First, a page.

Sen. Franken says Mass. election upset will shift health care debateby Tim Nelson, Minnesota Public Radio
St. Paul, Minn. — U.S. Senator Al Franken says he and other Democrats in the Senate will meet this morning to gauge the impact of yesterday's Senate election upset in Massachusetts.
The win by Republican Scott Brown will eliminate the Democrats' filibuster-proof majority in the Senate.
Franken said he doesn't think Democrats will try to rush a deal with the House through the Senate before Brown's election is certified.
"This is a substantial enough victory that he should be seated as soon as legally possible," Franken said. "He won by 100,000 votes, which was about 100,000 more votes that I won by."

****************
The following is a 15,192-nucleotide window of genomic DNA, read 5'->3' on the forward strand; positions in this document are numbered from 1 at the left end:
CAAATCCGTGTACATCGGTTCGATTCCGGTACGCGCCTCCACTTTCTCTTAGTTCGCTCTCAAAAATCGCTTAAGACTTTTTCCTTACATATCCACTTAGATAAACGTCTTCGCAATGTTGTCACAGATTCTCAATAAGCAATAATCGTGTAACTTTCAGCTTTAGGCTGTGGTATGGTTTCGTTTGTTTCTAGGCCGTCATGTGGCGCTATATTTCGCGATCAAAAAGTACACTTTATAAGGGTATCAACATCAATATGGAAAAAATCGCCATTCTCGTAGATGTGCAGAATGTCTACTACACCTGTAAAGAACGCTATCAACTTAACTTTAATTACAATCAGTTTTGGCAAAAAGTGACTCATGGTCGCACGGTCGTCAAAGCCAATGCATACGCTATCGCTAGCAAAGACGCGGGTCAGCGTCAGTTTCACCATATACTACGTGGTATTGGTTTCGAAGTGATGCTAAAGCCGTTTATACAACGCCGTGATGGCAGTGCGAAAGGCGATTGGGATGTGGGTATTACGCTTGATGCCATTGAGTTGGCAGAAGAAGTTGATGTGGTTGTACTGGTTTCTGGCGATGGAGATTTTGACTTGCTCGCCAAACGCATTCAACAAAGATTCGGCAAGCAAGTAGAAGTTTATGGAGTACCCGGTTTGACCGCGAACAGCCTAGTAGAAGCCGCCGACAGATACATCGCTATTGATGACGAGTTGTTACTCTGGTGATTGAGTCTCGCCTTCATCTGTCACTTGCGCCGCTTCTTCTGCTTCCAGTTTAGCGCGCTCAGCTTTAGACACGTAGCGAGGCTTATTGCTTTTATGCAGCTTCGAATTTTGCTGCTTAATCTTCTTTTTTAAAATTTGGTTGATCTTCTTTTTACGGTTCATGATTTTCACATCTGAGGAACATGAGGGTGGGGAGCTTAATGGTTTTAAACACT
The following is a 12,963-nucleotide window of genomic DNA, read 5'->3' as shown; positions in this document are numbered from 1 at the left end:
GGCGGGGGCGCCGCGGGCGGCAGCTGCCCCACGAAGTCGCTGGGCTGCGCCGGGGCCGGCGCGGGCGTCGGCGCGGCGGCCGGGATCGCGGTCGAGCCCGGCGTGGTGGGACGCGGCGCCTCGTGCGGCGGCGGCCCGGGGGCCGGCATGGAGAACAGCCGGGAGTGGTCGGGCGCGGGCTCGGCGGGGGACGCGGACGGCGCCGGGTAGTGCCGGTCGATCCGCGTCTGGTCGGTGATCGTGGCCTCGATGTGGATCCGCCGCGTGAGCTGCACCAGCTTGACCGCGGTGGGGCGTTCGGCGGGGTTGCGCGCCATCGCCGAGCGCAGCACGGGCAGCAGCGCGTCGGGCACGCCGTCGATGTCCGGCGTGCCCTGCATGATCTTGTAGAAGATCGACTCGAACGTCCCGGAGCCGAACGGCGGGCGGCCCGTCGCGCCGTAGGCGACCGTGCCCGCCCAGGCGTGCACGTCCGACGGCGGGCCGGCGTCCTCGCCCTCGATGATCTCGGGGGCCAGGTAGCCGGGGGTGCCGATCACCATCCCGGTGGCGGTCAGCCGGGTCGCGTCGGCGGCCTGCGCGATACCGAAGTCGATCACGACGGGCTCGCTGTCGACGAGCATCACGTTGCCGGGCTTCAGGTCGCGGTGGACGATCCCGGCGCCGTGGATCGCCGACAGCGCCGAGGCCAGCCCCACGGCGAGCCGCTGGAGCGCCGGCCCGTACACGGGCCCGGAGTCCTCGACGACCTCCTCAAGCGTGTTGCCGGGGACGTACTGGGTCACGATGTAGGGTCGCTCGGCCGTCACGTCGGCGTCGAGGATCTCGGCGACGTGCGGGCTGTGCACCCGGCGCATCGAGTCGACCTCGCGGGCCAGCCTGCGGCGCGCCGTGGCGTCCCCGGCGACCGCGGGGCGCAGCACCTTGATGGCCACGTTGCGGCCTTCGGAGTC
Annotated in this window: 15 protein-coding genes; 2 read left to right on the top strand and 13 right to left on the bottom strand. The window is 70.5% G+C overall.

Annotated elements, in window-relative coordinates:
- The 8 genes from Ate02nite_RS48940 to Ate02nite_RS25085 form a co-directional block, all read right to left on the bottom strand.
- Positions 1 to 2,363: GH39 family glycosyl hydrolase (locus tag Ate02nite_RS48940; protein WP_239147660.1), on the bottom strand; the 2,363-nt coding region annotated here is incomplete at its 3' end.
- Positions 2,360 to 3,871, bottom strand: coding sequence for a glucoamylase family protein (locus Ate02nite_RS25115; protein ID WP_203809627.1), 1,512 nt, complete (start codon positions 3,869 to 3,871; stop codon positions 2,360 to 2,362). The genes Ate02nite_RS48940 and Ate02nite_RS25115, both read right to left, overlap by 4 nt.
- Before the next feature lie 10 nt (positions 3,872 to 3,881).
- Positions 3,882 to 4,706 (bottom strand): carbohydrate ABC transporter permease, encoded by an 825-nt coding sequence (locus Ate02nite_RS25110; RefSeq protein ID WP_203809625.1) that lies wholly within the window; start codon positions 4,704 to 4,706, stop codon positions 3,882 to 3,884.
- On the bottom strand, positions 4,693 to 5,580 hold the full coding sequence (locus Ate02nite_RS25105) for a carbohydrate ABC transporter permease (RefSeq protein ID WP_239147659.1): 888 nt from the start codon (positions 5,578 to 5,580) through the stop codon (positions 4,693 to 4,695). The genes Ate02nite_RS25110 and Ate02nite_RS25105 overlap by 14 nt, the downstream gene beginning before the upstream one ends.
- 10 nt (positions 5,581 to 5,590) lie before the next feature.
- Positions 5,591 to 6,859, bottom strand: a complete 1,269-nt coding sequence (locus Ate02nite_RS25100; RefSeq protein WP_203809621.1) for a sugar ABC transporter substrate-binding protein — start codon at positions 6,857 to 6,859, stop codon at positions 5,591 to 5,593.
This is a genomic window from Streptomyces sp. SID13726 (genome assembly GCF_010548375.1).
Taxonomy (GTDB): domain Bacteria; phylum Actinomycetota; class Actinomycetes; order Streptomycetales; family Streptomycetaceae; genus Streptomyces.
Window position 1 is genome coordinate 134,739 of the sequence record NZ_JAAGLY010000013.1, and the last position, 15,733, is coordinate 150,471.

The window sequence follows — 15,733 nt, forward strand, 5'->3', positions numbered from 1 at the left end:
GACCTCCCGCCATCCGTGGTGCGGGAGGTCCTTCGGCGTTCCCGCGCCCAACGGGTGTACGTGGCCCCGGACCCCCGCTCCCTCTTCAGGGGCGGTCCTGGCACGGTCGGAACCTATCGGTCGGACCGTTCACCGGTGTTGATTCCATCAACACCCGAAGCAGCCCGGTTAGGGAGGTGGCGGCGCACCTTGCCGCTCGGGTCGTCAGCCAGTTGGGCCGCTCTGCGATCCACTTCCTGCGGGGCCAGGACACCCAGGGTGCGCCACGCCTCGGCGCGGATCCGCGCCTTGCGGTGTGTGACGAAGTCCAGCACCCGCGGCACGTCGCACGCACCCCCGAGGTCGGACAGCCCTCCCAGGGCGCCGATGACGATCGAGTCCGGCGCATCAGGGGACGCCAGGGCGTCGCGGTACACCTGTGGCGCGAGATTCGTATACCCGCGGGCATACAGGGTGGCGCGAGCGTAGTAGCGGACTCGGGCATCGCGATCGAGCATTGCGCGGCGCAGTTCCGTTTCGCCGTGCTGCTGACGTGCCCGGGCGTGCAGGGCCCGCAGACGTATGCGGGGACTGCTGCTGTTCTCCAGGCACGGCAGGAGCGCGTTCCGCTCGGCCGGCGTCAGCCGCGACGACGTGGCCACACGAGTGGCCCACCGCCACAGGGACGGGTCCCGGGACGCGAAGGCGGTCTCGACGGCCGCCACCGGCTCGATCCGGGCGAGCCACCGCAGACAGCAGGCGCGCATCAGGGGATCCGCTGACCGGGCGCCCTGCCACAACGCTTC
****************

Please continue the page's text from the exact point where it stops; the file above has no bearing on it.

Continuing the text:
Franken said he thinks health care reform was part of the reason Brown won but added that he thinks hesitant voters will ultimately be happy with the health care plan.
"This has been the case in the past. It was the case in Medicare," Franken said. "It was the case actually in Massachusetts, where people were reluctant at first, were skeptical at first, and now, according to a Harvard survey, 70 percent of the people are very happy with Massachussetts's health care system."
Massachusetts passed major health care reform under Republican governor Mitt Romney in 2006. It covered nearly all of the state's uninsured and requires residents to carry health insurance.